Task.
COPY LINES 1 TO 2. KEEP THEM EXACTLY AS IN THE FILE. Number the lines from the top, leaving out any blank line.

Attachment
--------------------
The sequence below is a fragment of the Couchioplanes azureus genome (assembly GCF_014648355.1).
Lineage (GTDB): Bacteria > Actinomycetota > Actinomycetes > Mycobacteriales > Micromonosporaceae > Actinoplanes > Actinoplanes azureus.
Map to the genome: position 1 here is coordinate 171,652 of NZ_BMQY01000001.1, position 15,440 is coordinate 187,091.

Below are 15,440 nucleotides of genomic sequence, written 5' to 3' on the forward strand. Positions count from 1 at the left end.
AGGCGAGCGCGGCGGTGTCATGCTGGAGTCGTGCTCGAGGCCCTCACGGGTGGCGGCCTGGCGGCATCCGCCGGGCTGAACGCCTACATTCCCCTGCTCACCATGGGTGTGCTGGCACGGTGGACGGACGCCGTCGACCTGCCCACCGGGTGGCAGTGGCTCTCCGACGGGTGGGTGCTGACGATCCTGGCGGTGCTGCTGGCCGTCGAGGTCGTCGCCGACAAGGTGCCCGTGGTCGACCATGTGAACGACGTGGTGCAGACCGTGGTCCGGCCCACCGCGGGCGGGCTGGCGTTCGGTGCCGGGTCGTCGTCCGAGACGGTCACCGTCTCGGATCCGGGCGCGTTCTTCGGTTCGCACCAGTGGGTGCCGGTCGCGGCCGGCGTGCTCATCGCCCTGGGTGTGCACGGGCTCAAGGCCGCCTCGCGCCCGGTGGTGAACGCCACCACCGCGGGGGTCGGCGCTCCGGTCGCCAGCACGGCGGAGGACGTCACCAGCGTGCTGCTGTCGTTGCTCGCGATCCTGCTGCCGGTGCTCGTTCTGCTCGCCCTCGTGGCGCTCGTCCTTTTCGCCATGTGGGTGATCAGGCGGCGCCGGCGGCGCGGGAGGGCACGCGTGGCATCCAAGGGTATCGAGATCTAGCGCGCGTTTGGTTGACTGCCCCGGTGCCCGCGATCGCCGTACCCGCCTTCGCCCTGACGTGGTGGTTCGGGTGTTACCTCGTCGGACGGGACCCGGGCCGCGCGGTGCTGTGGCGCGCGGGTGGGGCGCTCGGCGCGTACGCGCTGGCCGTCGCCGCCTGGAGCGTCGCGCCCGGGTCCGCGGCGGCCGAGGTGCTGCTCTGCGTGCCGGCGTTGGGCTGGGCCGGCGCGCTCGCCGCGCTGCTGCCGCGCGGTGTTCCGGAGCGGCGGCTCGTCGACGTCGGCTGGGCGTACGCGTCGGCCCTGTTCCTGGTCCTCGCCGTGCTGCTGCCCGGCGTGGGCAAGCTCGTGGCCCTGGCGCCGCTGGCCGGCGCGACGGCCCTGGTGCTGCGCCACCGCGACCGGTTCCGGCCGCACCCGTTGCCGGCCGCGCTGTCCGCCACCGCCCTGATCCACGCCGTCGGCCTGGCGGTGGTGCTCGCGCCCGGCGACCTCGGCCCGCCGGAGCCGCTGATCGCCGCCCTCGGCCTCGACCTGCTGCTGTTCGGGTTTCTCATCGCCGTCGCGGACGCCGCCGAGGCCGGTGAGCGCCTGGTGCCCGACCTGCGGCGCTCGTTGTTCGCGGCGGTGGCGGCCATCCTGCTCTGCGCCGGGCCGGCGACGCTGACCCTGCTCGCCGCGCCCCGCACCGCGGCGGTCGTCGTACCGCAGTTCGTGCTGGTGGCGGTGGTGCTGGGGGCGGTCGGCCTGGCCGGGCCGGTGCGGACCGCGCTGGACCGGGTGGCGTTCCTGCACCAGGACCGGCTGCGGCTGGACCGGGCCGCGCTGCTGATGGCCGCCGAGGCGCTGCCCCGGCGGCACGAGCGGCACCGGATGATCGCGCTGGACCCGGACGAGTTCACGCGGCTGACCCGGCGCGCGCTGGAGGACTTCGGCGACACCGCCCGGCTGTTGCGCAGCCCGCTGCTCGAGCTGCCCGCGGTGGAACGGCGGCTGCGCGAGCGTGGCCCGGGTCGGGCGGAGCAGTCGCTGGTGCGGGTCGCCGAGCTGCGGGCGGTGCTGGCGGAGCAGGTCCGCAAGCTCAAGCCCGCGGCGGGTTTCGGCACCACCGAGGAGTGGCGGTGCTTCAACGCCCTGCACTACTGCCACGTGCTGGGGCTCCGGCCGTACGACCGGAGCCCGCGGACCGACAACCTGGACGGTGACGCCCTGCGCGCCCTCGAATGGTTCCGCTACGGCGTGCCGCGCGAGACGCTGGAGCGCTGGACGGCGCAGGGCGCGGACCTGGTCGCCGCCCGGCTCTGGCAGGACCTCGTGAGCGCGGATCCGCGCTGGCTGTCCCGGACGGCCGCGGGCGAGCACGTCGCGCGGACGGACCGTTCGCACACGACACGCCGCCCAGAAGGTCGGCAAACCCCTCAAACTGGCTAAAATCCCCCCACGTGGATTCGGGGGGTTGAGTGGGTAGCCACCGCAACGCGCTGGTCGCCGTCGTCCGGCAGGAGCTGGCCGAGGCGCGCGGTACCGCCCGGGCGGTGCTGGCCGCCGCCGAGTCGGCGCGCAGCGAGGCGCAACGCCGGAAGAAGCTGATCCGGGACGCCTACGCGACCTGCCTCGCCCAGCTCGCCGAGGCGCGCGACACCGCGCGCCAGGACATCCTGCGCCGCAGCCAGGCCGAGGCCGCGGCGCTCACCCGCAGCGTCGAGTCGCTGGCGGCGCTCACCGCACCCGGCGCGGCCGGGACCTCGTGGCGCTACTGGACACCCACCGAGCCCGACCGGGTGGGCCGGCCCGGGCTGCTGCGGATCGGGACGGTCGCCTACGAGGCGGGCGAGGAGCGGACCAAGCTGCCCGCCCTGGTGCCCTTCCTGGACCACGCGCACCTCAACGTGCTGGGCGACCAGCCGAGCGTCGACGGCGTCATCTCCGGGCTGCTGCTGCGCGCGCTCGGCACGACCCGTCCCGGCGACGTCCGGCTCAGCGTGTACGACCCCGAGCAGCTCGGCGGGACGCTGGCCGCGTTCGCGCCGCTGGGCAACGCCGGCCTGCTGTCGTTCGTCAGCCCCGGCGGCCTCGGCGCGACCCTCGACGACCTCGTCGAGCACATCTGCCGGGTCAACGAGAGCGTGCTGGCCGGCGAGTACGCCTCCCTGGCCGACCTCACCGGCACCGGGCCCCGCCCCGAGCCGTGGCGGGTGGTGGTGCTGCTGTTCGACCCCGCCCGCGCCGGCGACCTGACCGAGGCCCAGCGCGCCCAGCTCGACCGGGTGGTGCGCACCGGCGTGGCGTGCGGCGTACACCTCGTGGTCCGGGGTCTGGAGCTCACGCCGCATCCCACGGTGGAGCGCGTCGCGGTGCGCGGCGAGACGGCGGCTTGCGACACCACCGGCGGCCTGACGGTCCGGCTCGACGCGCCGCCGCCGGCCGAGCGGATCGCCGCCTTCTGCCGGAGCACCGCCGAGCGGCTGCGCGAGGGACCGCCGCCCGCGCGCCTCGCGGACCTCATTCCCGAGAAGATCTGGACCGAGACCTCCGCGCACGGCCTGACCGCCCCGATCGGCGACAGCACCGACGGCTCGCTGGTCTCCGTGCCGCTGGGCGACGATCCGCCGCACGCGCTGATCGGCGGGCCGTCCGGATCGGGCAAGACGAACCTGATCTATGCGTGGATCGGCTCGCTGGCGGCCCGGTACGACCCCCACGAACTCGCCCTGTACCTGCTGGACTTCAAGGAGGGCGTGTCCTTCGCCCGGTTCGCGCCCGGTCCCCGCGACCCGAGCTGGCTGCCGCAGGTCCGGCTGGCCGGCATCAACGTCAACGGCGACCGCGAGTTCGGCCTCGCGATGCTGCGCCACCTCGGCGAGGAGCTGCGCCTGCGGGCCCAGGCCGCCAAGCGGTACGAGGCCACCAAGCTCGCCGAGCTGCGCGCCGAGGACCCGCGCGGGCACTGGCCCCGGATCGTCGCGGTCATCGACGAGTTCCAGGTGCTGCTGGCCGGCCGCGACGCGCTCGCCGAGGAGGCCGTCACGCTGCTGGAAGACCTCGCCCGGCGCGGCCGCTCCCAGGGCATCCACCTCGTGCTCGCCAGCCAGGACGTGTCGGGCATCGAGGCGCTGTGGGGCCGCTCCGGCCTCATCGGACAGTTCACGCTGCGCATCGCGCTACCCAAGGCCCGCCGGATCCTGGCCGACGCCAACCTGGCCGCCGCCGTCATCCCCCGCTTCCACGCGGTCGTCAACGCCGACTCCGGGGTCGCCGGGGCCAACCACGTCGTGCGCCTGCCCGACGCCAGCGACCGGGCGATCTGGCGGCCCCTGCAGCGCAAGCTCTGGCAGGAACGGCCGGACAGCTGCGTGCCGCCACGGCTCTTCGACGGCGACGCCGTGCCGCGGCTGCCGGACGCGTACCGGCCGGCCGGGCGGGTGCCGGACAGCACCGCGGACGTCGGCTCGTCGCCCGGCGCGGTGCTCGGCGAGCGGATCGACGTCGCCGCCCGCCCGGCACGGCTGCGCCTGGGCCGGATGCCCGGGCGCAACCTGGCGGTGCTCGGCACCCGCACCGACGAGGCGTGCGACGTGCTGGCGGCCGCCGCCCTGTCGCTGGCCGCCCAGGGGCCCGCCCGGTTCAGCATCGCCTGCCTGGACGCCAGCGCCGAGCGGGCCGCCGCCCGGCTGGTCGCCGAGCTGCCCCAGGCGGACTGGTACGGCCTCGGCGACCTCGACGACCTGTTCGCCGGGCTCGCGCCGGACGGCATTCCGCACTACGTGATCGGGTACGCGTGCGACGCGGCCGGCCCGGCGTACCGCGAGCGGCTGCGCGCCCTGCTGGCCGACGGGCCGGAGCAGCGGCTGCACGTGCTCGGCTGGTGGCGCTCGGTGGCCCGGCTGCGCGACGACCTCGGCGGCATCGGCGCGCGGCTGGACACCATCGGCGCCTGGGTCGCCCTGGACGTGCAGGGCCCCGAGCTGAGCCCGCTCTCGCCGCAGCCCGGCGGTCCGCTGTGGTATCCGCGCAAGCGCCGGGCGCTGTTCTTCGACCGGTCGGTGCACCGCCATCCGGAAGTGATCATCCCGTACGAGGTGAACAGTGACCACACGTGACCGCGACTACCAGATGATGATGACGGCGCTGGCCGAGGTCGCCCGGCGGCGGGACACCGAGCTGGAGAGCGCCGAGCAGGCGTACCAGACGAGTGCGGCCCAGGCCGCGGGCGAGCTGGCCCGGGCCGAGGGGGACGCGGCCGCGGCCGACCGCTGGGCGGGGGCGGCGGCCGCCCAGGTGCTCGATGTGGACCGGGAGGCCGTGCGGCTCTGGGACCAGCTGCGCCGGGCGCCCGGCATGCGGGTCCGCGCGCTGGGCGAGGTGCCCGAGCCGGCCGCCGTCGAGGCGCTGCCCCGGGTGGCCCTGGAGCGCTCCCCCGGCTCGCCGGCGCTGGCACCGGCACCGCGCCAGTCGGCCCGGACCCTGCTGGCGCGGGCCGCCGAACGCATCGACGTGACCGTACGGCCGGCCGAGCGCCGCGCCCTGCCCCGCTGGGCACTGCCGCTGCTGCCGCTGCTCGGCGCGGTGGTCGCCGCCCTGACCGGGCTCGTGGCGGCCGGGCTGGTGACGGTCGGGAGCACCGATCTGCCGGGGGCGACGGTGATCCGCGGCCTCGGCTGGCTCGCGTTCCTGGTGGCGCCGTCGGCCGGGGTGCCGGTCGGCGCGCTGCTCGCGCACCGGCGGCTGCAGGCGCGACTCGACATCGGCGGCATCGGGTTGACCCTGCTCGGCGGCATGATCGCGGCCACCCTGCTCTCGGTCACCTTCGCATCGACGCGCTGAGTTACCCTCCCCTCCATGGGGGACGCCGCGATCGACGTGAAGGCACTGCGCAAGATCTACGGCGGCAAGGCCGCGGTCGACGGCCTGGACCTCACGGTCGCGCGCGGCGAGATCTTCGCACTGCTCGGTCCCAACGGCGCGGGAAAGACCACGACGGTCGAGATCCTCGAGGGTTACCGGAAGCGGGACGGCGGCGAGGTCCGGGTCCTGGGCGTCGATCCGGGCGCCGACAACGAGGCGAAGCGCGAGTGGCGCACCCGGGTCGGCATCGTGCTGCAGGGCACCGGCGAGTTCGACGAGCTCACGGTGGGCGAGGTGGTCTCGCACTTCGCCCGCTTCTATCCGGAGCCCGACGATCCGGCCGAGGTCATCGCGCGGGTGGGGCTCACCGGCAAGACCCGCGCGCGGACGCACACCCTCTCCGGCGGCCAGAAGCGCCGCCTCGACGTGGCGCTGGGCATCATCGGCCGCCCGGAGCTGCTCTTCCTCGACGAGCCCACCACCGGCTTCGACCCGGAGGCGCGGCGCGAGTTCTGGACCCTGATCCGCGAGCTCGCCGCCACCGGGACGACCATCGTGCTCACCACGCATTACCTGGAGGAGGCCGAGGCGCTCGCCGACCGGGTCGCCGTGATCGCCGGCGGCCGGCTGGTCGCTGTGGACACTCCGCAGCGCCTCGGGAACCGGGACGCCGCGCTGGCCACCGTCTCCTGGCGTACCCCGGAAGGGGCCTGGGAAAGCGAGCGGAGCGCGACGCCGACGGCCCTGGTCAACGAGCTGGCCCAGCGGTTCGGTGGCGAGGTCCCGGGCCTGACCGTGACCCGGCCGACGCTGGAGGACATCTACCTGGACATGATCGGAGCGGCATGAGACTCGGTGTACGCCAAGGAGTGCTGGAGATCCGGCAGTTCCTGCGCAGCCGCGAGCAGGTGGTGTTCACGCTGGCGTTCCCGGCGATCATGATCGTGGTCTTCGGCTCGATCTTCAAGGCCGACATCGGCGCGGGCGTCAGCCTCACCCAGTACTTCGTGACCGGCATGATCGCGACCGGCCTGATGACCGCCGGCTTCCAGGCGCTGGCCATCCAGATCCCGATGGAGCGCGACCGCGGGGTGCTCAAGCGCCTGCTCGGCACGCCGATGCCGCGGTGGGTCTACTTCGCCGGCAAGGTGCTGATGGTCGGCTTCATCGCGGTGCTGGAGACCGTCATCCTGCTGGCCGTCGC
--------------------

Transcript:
The sequence below is a fragment of the Couchioplanes azureus genome (assembly GCF_014648355.1).
Lineage (GTDB): Bacteria > Actinomycetota > Actinomycetes > Mycobacteriales > Micromonosporaceae > Actinoplanes > Actinoplanes azureus.